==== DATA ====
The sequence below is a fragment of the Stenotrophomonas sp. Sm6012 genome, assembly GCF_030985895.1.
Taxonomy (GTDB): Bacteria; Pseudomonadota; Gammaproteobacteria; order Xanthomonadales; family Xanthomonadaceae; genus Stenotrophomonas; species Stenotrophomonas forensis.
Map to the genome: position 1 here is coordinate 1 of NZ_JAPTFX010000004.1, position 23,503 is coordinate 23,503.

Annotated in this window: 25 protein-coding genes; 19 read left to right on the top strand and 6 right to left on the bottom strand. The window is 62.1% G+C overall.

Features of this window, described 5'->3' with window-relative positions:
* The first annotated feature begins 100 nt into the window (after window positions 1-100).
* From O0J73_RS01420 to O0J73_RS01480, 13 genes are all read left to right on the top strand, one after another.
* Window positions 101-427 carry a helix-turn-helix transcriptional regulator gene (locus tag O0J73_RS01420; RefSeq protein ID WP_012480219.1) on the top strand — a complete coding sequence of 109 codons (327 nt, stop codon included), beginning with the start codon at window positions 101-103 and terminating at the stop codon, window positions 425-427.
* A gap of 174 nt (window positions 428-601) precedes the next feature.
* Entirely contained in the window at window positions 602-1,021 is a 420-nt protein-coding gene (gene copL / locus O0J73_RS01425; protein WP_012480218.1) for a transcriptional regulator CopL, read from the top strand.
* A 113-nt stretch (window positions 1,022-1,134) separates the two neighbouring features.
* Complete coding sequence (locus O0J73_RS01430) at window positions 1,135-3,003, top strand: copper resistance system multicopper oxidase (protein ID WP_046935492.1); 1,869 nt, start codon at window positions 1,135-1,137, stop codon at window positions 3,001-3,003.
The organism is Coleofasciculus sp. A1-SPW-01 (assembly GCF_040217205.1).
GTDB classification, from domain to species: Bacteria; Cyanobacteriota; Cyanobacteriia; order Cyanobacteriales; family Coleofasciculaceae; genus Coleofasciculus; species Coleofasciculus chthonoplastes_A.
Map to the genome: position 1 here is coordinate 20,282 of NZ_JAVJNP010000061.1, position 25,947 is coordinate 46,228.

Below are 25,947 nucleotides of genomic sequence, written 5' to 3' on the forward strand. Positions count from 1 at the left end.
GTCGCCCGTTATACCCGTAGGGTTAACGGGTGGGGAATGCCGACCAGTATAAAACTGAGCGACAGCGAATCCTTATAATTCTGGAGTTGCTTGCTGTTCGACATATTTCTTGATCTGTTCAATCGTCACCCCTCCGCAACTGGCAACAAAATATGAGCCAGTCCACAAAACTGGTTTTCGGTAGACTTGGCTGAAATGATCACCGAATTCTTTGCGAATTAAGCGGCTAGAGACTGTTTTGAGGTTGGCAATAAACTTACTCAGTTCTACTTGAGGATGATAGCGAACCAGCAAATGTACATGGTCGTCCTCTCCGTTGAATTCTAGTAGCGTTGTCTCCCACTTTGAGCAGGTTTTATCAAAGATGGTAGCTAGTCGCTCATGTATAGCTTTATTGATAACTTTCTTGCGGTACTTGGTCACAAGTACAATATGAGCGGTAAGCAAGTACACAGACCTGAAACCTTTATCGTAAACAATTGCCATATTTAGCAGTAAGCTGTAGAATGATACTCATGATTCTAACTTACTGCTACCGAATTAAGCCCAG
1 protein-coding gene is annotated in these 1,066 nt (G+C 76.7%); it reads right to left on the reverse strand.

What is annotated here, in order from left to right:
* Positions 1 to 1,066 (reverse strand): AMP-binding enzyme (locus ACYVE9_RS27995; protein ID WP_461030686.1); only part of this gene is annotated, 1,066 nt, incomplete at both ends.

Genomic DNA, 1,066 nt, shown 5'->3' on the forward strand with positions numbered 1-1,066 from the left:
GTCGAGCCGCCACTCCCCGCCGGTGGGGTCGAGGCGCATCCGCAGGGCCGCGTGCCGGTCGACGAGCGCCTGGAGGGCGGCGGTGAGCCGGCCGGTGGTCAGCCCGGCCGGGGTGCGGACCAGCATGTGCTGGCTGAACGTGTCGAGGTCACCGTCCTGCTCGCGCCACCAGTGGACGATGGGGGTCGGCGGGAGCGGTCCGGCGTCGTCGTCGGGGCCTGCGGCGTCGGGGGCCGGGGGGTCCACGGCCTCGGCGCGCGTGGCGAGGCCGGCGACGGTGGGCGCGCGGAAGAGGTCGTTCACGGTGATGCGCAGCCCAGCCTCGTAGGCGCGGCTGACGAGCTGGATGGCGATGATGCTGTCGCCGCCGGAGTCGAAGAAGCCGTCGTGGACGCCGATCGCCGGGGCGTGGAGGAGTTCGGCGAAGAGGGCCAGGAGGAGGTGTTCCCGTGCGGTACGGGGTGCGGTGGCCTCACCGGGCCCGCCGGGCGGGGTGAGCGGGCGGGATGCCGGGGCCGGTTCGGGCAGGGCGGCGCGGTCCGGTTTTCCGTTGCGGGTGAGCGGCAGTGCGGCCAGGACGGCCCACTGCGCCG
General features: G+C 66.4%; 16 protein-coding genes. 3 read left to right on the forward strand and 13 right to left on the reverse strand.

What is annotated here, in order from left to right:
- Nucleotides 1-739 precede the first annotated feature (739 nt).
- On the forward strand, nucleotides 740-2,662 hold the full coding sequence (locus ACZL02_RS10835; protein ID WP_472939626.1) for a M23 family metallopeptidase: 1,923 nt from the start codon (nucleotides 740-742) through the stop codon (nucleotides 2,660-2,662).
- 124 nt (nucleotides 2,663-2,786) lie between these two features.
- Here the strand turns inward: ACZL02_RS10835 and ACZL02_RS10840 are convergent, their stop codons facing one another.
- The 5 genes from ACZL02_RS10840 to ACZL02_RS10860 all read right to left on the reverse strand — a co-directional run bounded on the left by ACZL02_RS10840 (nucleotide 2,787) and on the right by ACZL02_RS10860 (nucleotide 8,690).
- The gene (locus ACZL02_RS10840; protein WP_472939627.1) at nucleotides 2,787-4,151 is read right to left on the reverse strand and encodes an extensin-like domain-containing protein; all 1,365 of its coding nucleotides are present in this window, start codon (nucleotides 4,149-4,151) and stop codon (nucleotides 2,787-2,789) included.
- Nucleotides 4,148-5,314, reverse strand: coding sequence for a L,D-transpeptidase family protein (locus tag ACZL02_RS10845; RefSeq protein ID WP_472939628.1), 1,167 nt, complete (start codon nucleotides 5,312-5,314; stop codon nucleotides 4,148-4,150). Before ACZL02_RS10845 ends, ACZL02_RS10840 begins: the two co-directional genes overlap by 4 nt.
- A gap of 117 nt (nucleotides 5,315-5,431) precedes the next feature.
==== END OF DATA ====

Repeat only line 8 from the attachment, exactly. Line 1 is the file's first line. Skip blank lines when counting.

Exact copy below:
* Window positions 101-427 carry a helix-turn-helix transcriptional regulator gene (locus tag O0J73_RS01420; RefSeq protein ID WP_012480219.1) on the top strand — a complete coding sequence of 109 codons (327 nt, stop codon included), beginning with the start codon at window positions 101-103 and terminating at the stop codon, window positions 425-427.